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Plagiarism and Avoiding It

California State University, Dominguez Hills
University of Wisconsin, Parkside
Latest update: September 21, 1999
E-Mail Curran or Takata.

Plagiarism: A Case of Not Avoiding It

Review Essay by Jeanne Curran and Susan R. Takata
Part of the Writing Series
Copyright: June 1999. "Fair Use" encouraged.

We generally describe plagiarism as easy to recognize, easy to avoid: simply don't take other people's words and use them as your own; don't take other people's ideas and parade them as your own. But then comes the reality of measurement, and, as generally happens with measurement, we discover that few things are as simple as a categorical "is plagiarism"/"is not plagiarism."

Everyone remembers being taught in school that you must put quotes around the words of others. But what if you change just a few words? Now it's not a quote. It's paraphrased. Is that OK? No, not really. You should still give credit for that statement to its original author, even though quotes are no longer appropriate. Is it plagiarism to take credit for the rephrased statement itself? Yes! And also be aware that many teachers will not accept essays that consist mostly of paraphrased statements.

Sound simple? It's not. Where do you draw the line between paraphrasing and simply summarizing from "the same source?" A recent case reported in the New York Times lays charges of plagiarism against a frequently published and award-winning writer: "Repeat Charges of Plagiarism Taint a Prolific Biographer," by Ralph Blumenthal and Sarah Lyall, NY Times, Tuesday, September 21, 1999, p. A-22) The journalists report the reaction of an assistant professor of history to the biographer's latest work: the story of John Paul Jones. The professor, reviewing the book for the Times Book Review, "said he became suspicious when he noticed, uncredited in the Mackay book, an observation he considered peculiar to the well-traveled [Samuel Eliot] Morison, the fact that Jones, in his sailings from Cape Breton to the Black Sea, seemed oddly indifferent to nature's glories."

Compare the reviewers phraseology to that of each of the books:

From Morison's John Paul Jones: A Sailor's Biography:

"During his career, he visited some of the most beautiful parts of the world -- Cape Breton, the Windward Islands, Jamaica, Gallicia, Brittany, the Hebrides, the Baltic and the Black Sea; yet not once in his voluminous correspondence does he indicate any appreciation of them; and in only one letter, about the great gale of October 1780, does he mention the majesty of the sea." (Quoted at p. A22 of the NY Times article.)

From James Mackay's just coming out I Have Not Yet Begun to Fight: A life of John Paul Jones.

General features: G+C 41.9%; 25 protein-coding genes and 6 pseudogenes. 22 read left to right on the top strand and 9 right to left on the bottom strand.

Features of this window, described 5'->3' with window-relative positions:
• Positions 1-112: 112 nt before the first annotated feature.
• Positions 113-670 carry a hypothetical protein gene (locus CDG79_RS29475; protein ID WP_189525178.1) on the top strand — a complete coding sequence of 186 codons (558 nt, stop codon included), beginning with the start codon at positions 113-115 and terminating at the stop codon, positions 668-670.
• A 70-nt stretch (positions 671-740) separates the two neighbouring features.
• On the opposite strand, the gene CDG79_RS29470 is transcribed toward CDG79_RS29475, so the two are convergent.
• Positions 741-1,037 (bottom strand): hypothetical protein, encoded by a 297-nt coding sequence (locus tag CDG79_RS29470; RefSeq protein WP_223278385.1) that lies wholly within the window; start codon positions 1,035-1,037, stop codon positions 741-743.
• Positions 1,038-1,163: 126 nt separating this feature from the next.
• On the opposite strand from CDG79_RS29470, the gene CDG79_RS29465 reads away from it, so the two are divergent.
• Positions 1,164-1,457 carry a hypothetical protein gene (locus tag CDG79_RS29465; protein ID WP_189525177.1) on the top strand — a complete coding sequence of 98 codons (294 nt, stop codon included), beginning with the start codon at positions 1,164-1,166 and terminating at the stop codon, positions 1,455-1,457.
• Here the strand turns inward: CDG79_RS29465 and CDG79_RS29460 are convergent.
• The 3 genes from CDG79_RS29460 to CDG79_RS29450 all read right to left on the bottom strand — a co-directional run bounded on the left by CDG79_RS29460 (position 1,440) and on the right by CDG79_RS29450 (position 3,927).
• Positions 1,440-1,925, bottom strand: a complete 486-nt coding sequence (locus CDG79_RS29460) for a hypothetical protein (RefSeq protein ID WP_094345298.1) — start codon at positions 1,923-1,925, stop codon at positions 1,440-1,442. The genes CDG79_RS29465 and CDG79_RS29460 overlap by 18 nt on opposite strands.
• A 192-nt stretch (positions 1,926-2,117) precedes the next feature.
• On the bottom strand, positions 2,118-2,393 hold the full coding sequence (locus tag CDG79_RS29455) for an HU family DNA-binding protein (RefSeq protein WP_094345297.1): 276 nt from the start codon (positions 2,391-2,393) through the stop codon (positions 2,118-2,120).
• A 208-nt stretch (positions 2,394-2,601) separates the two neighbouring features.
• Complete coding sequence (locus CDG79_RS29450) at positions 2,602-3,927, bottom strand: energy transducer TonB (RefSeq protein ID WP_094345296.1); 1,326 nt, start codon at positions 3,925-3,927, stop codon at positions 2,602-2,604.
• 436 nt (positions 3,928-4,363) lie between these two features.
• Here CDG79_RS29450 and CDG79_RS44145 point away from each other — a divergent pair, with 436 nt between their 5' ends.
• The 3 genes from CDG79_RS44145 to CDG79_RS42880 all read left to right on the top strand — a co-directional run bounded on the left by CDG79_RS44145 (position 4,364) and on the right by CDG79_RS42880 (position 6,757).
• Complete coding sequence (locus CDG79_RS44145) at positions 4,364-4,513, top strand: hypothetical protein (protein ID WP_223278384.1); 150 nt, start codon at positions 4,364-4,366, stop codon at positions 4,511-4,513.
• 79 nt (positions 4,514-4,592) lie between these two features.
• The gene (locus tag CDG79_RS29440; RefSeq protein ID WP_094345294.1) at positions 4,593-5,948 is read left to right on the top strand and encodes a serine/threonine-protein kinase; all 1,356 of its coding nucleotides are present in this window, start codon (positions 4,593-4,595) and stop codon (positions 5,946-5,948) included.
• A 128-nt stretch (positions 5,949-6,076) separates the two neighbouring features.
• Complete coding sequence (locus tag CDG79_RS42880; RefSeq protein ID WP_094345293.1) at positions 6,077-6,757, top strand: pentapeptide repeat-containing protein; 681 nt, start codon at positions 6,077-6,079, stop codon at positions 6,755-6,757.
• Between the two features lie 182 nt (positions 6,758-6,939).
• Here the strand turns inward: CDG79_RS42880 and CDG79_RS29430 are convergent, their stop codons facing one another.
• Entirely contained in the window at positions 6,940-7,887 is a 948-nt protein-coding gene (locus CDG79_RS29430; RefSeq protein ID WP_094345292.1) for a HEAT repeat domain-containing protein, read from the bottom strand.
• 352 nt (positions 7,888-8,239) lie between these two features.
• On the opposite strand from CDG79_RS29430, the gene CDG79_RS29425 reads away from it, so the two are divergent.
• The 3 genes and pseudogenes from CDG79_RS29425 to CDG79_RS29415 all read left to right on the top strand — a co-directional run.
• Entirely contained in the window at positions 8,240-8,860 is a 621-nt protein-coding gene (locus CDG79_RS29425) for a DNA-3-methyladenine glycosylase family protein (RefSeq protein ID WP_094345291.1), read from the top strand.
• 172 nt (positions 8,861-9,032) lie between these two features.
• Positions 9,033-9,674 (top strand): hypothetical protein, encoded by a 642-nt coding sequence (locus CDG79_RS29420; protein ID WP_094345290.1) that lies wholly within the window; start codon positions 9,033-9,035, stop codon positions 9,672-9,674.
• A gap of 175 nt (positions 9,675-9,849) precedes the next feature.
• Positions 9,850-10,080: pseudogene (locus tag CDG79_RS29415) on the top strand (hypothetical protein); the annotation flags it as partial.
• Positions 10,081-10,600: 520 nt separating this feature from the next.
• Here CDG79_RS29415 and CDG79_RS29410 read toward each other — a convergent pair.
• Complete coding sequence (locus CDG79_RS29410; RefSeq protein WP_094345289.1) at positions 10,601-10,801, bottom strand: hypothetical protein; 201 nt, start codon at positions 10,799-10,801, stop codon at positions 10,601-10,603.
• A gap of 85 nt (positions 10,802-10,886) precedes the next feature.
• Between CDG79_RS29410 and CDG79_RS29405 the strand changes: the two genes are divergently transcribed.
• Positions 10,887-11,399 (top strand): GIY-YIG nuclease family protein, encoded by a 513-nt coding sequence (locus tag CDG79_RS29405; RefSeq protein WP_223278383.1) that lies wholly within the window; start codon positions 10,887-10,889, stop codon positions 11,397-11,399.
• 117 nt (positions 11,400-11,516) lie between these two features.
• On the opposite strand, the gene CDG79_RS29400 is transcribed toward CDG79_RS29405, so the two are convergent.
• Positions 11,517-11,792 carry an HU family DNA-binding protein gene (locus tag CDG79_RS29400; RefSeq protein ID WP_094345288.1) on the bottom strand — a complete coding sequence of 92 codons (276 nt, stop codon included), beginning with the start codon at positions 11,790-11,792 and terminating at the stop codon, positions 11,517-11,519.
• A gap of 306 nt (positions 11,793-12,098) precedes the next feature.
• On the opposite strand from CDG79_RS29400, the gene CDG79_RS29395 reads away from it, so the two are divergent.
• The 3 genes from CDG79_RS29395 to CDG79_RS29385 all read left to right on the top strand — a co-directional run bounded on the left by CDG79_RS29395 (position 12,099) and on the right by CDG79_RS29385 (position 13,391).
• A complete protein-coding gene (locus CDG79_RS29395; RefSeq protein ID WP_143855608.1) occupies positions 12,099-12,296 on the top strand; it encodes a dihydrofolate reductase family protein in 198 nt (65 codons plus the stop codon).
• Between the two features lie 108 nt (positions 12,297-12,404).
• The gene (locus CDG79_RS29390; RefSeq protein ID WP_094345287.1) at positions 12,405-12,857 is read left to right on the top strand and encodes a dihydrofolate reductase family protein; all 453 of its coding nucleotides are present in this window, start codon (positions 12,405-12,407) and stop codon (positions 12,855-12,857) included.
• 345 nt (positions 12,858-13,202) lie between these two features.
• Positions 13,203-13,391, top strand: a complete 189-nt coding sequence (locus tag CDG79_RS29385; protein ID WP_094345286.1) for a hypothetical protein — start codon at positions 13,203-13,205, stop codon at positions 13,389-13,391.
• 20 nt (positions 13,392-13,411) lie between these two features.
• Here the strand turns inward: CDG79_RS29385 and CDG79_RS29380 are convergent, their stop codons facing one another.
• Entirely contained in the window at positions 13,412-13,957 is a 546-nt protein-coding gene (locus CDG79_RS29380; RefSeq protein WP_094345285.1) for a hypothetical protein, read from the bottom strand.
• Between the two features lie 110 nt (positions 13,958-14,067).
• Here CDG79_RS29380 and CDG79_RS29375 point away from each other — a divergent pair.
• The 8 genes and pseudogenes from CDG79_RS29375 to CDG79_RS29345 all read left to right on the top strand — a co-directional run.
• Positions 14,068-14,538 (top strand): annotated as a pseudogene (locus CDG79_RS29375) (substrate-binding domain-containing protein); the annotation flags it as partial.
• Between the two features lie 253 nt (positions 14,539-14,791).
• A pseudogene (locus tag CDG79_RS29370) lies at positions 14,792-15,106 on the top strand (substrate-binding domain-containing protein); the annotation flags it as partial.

"In the course of his career he visited some of the most beautiful parts of the world .. the Caribbean Islands, Nova Scotia, Galicia, the Baltic and the Black Sea as well as the eastern seaborad of America and the coasts of Britain -- yet nowhere in his vast correspondence does he betray any appreciation of them. In only one letter, written in October 1780 in the aftermath of a great storm, does he allude to the majesty of the sea." (Quoted at p. A22 of the NY Times article.)

Notice the similarity of the language and the focus of the two book passages. Then notice how easily Mr. Bolster the history professor managed to rephrase the idea in very different words. Recall that it is easier to rephrase a passage when you have put the original out of sight for a while and done some other work. When you come back to rephrase the passage you will find that you will rarely choose the author's original words. It is also easier to rephrase a pasage when you have thoroughly considered it and linked it to other experiences in your apperceptive mass. Then words relating to your own experiences will more likely come to mind.

The NYTimes article also mentions MacKay's enormous productivity, sometimes two books per year. Since he has been an award-winning author perhaps this race into print helps to explain why he may have simply not taken the time to make the material his own. In one case he claimed that he and the author he was said to have plagiarized were relying on the same source.

Mackay wrote a letter of apology to Robert V. Bruce, whose 1973 Alexander Graham Bell and the Conquest of Solitude was allegedly "copied wholesale" in Mackay's biography of Bell. In that letter of apology Mackay is reported to have said "I had absolutely no idea that anything I had done could be construed as plagiarism." Perhaps a convenient excuse, but perhaps some genuine confusion. Mackay had a lot at stake. Hard to imagine that he has continued skirting this slippery slope in book after book. Hard to imagine that a student would knowingly copy without attributing the work. But once committed, once accused, perhaps the lines do become blurred. How close to the line can you walk safely, without crossing over?

The NY Times article is well worth reading. Here is an example in which real people with real careers at stake are bickering over just where the line is. And here are examples which may help to clarify the issue for you.